Over 4,000 copies of white supremacist literature were leaked to the Montana Human Rights Network from a hate group defector in 2003. The Network did not destroy the books. Instead, they transformed them into an art exhibit that will be in New Haven until Dec. 18.
Speaking Volumes: Transforming Hate is on display during weekdays at the Seton Art Gallery at the University of New Haven. The exhibit, which uses instruments of hate to draw attention to the egregious violence that has stemmed from racism across the world, was brought to New Haven after Laura Marsh ART ’09 heard about it from featured local artist Scott Schuldt. Marsh, who serves as director of the Seton Gallery, said the exhibit could not be more timely for Yale students, given the passionate discourse on race relations currently occurring on campus.
“Art opens up a channel of communication.” Marsh said. “These are difficult topics and when expressed creatively, there are more ways to share stories, commiserate, bond and connect.”
The 39 artists featured in the exhibition were given copies of novels and asked to use them to represent a moment in history to which they wished to respond, Marsh said. While some artists merely drew inspiration from the books, others physically incorporated them into their pieces.
Marsh said one of her favorite pieces is “The Cooling Table,” a display that consists of a seemingly innocuous white kitchen table with red, white and blue sugar cookies sitting on a baking tray. The cookies spell out the word, “hate,” six times, as “The White Man’s Bible,” — an original copy of a hate novel — peeks out of the drawer underneath. A spatula is placed next to the baking tray.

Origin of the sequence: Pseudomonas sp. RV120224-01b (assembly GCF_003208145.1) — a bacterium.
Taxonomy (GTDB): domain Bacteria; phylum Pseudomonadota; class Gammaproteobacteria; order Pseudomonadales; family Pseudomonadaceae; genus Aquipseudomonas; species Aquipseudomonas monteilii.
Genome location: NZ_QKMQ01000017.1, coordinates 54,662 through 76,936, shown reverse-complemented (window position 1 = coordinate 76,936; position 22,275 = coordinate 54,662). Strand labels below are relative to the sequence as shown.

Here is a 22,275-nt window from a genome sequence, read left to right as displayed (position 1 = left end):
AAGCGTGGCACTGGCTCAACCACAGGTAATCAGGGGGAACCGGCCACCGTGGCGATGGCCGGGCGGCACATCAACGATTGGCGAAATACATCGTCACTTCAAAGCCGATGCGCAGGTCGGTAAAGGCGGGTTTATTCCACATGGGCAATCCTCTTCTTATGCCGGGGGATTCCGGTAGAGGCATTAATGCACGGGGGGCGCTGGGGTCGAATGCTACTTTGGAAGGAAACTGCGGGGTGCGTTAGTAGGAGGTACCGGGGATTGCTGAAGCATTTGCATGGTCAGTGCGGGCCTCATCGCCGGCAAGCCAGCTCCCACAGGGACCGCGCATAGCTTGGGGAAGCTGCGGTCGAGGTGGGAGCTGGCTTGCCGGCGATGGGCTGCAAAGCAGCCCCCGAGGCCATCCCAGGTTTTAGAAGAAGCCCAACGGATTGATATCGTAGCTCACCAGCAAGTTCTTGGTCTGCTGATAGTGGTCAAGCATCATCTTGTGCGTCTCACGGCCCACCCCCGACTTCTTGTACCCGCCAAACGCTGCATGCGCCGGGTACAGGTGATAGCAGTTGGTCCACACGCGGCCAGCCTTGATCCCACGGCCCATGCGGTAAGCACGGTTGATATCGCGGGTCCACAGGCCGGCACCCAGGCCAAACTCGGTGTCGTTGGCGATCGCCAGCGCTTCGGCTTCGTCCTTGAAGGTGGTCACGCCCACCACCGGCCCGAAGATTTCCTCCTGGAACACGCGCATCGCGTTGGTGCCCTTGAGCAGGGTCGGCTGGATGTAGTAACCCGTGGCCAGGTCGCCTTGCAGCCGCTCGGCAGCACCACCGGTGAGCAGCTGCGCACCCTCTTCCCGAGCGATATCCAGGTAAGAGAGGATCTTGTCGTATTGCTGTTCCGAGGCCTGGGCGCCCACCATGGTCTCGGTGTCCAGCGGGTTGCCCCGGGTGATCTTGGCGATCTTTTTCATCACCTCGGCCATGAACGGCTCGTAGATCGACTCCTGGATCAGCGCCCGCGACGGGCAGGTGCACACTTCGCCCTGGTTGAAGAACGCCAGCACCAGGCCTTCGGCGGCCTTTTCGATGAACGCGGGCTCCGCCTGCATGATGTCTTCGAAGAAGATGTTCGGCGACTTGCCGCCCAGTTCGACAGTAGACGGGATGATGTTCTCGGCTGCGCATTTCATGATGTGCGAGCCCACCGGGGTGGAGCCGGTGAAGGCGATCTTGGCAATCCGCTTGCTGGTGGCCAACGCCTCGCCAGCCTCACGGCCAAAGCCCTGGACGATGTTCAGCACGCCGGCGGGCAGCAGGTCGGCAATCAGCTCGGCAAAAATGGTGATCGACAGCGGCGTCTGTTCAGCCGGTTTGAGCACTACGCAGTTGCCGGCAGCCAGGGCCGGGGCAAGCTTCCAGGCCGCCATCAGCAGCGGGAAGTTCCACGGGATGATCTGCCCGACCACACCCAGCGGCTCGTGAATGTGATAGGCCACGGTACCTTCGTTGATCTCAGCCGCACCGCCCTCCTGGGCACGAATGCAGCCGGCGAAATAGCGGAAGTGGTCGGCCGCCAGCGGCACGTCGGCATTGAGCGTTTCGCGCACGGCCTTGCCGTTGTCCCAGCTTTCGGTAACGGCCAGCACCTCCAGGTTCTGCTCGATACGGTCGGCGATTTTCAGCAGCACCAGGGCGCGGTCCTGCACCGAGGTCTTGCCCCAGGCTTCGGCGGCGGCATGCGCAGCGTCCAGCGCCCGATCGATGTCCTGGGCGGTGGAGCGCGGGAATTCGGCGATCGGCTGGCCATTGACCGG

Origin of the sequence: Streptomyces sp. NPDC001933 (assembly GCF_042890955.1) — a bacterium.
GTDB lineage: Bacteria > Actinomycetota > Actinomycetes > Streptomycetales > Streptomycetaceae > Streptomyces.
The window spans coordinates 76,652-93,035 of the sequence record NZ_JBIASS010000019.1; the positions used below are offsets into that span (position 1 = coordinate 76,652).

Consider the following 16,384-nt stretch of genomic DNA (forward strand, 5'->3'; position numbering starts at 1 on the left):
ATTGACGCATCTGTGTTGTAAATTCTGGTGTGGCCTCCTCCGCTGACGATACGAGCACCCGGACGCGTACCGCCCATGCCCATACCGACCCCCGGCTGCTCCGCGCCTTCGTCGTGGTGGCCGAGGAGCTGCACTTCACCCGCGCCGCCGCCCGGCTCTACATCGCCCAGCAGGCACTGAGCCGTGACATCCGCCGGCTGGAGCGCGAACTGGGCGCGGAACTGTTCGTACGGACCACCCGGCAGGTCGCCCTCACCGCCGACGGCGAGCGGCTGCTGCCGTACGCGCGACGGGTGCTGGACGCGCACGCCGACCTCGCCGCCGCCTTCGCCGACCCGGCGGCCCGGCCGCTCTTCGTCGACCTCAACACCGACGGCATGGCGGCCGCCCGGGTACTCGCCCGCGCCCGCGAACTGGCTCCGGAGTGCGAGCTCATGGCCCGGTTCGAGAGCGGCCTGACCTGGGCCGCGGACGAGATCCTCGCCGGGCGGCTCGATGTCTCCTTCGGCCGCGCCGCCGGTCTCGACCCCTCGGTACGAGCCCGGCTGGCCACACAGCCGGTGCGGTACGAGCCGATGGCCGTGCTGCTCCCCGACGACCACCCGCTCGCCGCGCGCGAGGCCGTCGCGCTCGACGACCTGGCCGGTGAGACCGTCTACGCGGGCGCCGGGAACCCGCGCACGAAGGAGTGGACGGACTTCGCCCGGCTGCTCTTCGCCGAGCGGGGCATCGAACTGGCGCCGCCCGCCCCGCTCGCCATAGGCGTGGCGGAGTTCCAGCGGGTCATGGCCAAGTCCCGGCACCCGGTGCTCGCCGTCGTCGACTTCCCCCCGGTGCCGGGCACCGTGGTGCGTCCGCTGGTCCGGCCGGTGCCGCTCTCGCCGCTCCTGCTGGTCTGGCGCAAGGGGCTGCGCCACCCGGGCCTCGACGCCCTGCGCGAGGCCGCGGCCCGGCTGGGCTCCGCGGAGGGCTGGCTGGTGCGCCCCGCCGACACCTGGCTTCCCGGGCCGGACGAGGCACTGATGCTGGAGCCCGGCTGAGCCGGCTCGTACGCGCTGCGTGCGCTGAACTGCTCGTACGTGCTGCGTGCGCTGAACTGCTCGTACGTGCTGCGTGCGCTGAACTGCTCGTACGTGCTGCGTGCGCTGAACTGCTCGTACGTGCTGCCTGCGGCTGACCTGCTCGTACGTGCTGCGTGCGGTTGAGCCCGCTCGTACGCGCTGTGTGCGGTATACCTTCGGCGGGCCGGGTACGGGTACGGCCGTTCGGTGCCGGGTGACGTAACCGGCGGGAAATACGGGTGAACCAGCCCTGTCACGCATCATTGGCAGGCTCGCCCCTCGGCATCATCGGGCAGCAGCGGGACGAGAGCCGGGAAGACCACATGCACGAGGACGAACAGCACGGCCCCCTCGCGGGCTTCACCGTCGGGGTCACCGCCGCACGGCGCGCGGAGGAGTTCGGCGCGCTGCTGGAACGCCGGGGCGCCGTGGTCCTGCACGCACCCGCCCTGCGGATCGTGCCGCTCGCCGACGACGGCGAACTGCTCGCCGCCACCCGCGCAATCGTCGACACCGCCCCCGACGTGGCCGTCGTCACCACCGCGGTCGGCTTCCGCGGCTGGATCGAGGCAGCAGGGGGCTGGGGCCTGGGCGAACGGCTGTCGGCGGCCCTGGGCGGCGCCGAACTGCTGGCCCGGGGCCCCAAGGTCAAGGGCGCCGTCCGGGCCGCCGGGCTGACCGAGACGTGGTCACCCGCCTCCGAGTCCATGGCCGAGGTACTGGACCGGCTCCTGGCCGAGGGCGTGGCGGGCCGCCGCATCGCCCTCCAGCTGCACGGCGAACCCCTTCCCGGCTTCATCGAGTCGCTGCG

“For me, what this piece really represents is the idea that hate begins at home. We all grow up in various ways and different cultures but hate is often so deep-seated it can look like love,” Marsh said.
Schuldt applied to submit a piece to the exhibit after learning about it online. He sewed a beaded tapestry to commemorate the death of Laura Nelson, who was abducted by white mobs and hung from a bridge alongside her 15-year-old son in 1911. The town photographer took a photo that was later used in postcards.
Schuldt said that though he researched many lynching images, he chose Nelson’s because her body still looked human. Most lynching victims were too badly burned and beaten to be recognizable human, he said.
Nelson said the hatred that spurred such attacks is still present today.
“This show opened in 2008, and I remember feeling that things were getting better, things were coming out into the open,” he said. “Now what’s happened is, our one political party of stupidity, their number one candidate right now openly shows hatred towards other people. This was supposed to be getting better.”
Students interviewed at the exhibition expressed strong emotional reactions to the art.
Rachel Lodi, a sophomore at the University of New Haven, said she was shocked and “offended” at first when she saw symbols of hate, including swastikas, featured so prominently in the art pieces. But, she said after thinking carefully about the exhibit and discussing it with friends, she realized the use of the images was intentionally subversive and meant to be a tool to critique racism.
University of New Haven junior Jenny Francois said she was particularly taken aback by the broad range of hatred the exhibit exposed.
“I think being in here kind of makes you cringe,” Francois said. “It doesn’t matter who you are, where you come from, hate can come from anywhere.”
The exhibit first opened at the Holter Museum in Helena, Montana. Its next stop is New York.